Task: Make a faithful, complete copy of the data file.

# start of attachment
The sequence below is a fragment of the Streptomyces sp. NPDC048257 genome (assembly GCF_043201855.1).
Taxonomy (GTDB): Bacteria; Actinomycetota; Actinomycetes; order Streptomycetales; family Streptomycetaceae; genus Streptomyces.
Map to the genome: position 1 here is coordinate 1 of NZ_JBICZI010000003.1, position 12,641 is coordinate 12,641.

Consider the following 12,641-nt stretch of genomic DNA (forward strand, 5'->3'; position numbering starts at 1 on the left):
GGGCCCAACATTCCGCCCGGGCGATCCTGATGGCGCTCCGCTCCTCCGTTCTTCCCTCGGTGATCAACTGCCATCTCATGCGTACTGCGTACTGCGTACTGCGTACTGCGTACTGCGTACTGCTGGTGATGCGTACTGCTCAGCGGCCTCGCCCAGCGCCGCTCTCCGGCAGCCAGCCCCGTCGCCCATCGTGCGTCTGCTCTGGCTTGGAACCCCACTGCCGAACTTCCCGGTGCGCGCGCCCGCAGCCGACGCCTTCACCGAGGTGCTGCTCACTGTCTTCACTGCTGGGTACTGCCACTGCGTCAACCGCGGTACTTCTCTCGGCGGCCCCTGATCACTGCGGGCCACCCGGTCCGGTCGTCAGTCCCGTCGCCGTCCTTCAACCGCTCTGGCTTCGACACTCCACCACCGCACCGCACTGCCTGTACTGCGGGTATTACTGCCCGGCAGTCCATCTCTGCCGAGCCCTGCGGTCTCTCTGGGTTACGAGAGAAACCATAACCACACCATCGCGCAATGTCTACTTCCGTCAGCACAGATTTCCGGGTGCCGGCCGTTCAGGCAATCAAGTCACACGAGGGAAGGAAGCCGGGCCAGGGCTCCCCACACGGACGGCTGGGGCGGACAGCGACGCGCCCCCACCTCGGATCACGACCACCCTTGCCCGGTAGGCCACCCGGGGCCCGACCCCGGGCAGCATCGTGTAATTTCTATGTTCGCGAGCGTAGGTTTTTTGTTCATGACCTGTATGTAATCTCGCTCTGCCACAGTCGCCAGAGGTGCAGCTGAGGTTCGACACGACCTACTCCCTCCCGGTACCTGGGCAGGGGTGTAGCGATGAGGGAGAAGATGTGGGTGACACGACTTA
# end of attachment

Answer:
The sequence below is a fragment of the Streptomyces sp. NPDC048257 genome (assembly GCF_043201855.1).
Taxonomy (GTDB): Bacteria; Actinomycetota; Actinomycetes; order Streptomycetales; family Streptomycetaceae; genus Streptomyces.
Map to the genome: position 1 here is coordinate 1 of NZ_JBICZI010000003.1, position 12,641 is coordinate 12,641.

Consider the following 12,641-nt stretch of genomic DNA (forward strand, 5'->3'; position numbering starts at 1 on the left):
GGGCCCAACATTCCGCCCGGGCGATCCTGATGGCGCTCCGCTCCTCCGTTCTTCCCTCGGTGATCAACTGCCATCTCATGCGTACTGCGTACTGCGTACTGCGTACTGCGTACTGCGTACTGCTGGTGATGCGTACTGCTCAGCGGCCTCGCCCAGCGCCGCTCTCCGGCAGCCAGCCCCGTCGCCCATCGTGCGTCTGCTCTGGCTTGGAACCCCACTGCCGAACTTCCCGGTGCGCGCGCCCGCAGCCGACGCCTTCACCGAGGTGCTGCTCACTGTCTTCACTGCTGGGTACTGCCACTGCGTCAACCGCGGTACTTCTCTCGGCGGCCCCTGATCACTGCGGGCCACCCGGTCCGGTCGTCAGTCCCGTCGCCGTCCTTCAACCGCTCTGGCTTCGACACTCCACCACCGCACCGCACTGCCTGTACTGCGGGTATTACTGCCCGGCAGTCCATCTCTGCCGAGCCCTGCGGTCTCTCTGGGTTACGAGAGAAACCATAACCACACCATCGCGCAATGTCTACTTCCGTCAGCACAGATTTCCGGGTGCCGGCCGTTCAGGCAATCAAGTCACACGAGGGAAGGAAGCCGGGCCAGGGCTCCCCACACGGACGGCTGGGGCGGACAGCGACGCGCCCCCACCTCGGATCACGACCACCCTTGCCCGGTAGGCCACCCGGGGCCCGACCCCGGGCAGCATCGTGTAATTTCTATGTTCGCGAGCGTAGGTTTTTTGTTCATGACCTGTATGTAATCTCGCTCTGCCACAGTCGCCAGAGGTGCAGCTGAGGTTCGACACGACCTACTCCCTCCCGGTACCTGGGCAGGGGTGTAGCGATGAGGGAGAAGATGTGGGTGACACGACTTA